The 1993 comedy starring Bill Murray, Groundhog Day, has become a cult classic over the years. And now, it may feel more relevant than ever. Though most of us aren’t a cranky weather reporter who wakes up every day to a snowstorm, during a pandemic, it’s easy to forget if it’s Monday or Thursday. Many people have also lost track of how many weeks they’ve been on “lockdown.” And for those out of a job, it can be depressing to think of their unemployment stint.

Though it may not be as comforting as we would hope, we are all experiencing our own version of Groundhog Day. Sadly, no one knows when we can collectively wake up to a new beginning. What causes this mental experience? And how can we make it less intense? Here, psychologists explain what’s happening:

The separation of work and play are gone

Before COVID-19 threw a big ‘ol wrench into every aspect of our lives, many people had a natural separation between the office and their personal lives. While these lines are always blurred, they are even more intertwined when we must thrive under one roof, 24/7. Dr. Sarah England, a licensed neuropsychologist at Williamsburg Therapy Group, explains how much of the external structure reduces our cognitive load (a.k.a. — our internal workload) and provides us with clear demarcations (a.k.a. — what day it is) has been stripped away.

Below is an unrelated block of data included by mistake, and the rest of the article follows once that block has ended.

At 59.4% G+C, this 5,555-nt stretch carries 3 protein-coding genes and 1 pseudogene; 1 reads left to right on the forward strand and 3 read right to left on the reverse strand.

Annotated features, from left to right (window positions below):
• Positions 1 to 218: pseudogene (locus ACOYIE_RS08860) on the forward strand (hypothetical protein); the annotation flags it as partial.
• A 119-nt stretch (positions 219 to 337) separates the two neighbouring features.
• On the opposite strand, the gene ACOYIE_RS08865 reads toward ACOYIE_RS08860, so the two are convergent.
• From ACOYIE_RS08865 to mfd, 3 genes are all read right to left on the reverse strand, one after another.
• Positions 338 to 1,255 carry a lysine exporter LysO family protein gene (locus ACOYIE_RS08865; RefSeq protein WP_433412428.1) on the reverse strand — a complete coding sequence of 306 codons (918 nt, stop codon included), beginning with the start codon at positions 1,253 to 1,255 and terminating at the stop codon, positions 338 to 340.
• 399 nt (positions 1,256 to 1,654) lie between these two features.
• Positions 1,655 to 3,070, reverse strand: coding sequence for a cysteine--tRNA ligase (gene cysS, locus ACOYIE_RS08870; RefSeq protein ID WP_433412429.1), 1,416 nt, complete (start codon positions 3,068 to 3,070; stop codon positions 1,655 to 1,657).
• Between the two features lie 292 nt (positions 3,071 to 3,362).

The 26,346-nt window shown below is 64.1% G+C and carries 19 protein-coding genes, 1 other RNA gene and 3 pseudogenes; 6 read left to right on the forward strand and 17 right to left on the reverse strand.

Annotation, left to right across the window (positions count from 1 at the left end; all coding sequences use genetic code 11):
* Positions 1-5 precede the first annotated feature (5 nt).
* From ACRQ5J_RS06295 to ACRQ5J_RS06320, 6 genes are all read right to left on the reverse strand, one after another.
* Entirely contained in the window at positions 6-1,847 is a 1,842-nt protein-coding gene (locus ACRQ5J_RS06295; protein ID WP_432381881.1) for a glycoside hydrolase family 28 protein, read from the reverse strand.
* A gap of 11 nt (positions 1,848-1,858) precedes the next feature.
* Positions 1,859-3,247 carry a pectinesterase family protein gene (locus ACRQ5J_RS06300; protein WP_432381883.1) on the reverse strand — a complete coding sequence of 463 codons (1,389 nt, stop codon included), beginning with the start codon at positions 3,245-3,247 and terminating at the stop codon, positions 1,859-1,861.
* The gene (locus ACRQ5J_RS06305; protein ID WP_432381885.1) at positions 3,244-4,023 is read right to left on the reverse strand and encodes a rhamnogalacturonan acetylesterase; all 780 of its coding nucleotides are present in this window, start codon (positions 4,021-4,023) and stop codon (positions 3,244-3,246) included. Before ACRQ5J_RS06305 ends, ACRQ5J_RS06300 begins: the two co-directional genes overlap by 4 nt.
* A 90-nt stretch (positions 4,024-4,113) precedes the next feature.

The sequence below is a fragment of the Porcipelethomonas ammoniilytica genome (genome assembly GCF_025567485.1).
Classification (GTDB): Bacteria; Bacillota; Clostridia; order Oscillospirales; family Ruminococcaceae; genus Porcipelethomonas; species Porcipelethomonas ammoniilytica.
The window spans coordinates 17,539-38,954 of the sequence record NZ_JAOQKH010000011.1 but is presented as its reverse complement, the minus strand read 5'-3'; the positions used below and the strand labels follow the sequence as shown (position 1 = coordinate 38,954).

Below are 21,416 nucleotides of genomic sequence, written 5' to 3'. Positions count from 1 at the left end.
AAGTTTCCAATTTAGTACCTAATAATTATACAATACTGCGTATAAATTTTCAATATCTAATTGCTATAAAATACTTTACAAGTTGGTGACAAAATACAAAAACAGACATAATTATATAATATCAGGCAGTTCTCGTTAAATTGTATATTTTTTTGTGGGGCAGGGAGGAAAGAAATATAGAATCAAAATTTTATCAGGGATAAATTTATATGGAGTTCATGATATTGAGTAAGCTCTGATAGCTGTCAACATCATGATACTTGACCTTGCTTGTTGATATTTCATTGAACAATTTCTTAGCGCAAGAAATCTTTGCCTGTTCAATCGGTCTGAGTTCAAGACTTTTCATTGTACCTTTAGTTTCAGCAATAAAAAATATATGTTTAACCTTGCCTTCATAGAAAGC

This isn’t only felt in our schedules that have gone completely haywire, but it’s also decreased those signals to our brain that tells us to ‘shut down’ for the day and move on to a new task. “This clear demarcation of time allows us to mentally prepare for the workday, home in on tasks we have to complete, and affords us a greater chance to concentrate on these tasks as compartmentalization has been established for us,” Dr. England explains. Without it, we’re left feeling aimless.

We are going through various levels of shock